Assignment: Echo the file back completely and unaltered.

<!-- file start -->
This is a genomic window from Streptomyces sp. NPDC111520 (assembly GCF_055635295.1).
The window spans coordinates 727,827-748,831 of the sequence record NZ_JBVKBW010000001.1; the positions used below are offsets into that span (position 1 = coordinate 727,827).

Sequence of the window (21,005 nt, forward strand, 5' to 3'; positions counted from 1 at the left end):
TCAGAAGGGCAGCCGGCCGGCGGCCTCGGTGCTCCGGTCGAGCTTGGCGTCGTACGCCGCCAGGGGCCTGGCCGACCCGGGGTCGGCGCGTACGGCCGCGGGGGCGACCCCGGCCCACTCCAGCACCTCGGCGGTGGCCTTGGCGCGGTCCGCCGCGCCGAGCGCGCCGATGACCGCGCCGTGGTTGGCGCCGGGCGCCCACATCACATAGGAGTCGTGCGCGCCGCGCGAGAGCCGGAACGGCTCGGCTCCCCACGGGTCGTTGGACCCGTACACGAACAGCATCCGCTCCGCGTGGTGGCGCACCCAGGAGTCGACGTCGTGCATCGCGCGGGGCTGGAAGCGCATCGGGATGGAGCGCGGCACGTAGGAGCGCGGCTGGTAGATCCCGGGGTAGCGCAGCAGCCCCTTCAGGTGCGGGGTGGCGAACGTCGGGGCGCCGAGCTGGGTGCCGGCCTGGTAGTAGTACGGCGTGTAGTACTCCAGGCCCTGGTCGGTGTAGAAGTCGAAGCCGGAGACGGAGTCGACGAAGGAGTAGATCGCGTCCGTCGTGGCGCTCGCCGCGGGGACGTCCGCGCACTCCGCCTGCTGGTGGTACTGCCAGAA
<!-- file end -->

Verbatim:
This is a genomic window from Streptomyces sp. NPDC111520 (assembly GCF_055635295.1).
The window spans coordinates 727,827-748,831 of the sequence record NZ_JBVKBW010000001.1; the positions used below are offsets into that span (position 1 = coordinate 727,827).

Sequence of the window (21,005 nt, forward strand, 5' to 3'; positions counted from 1 at the left end):
TCAGAAGGGCAGCCGGCCGGCGGCCTCGGTGCTCCGGTCGAGCTTGGCGTCGTACGCCGCCAGGGGCCTGGCCGACCCGGGGTCGGCGCGTACGGCCGCGGGGGCGACCCCGGCCCACTCCAGCACCTCGGCGGTGGCCTTGGCGCGGTCCGCCGCGCCGAGCGCGCCGATGACCGCGCCGTGGTTGGCGCCGGGCGCCCACATCACATAGGAGTCGTGCGCGCCGCGCGAGAGCCGGAACGGCTCGGCTCCCCACGGGTCGTTGGACCCGTACACGAACAGCATCCGCTCCGCGTGGTGGCGCACCCAGGAGTCGACGTCGTGCATCGCGCGGGGCTGGAAGCGCATCGGGATGGAGCGCGGCACGTAGGAGCGCGGCTGGTAGATCCCGGGGTAGCGCAGCAGCCCCTTCAGGTGCGGGGTGGCGAACGTCGGGGCGCCGAGCTGGGTGCCGGCCTGGTAGTAGTACGGCGTGTAGTACTCCAGGCCCTGGTCGGTGTAGAAGTCGAAGCCGGAGACGGAGTCGACGAAGGAGTAGATCGCGTCCGTCGTGGCGCTCGCCGCGGGGACGTCCGCGCACTCCGCCTGCTGGTGGTACTGCCAGAA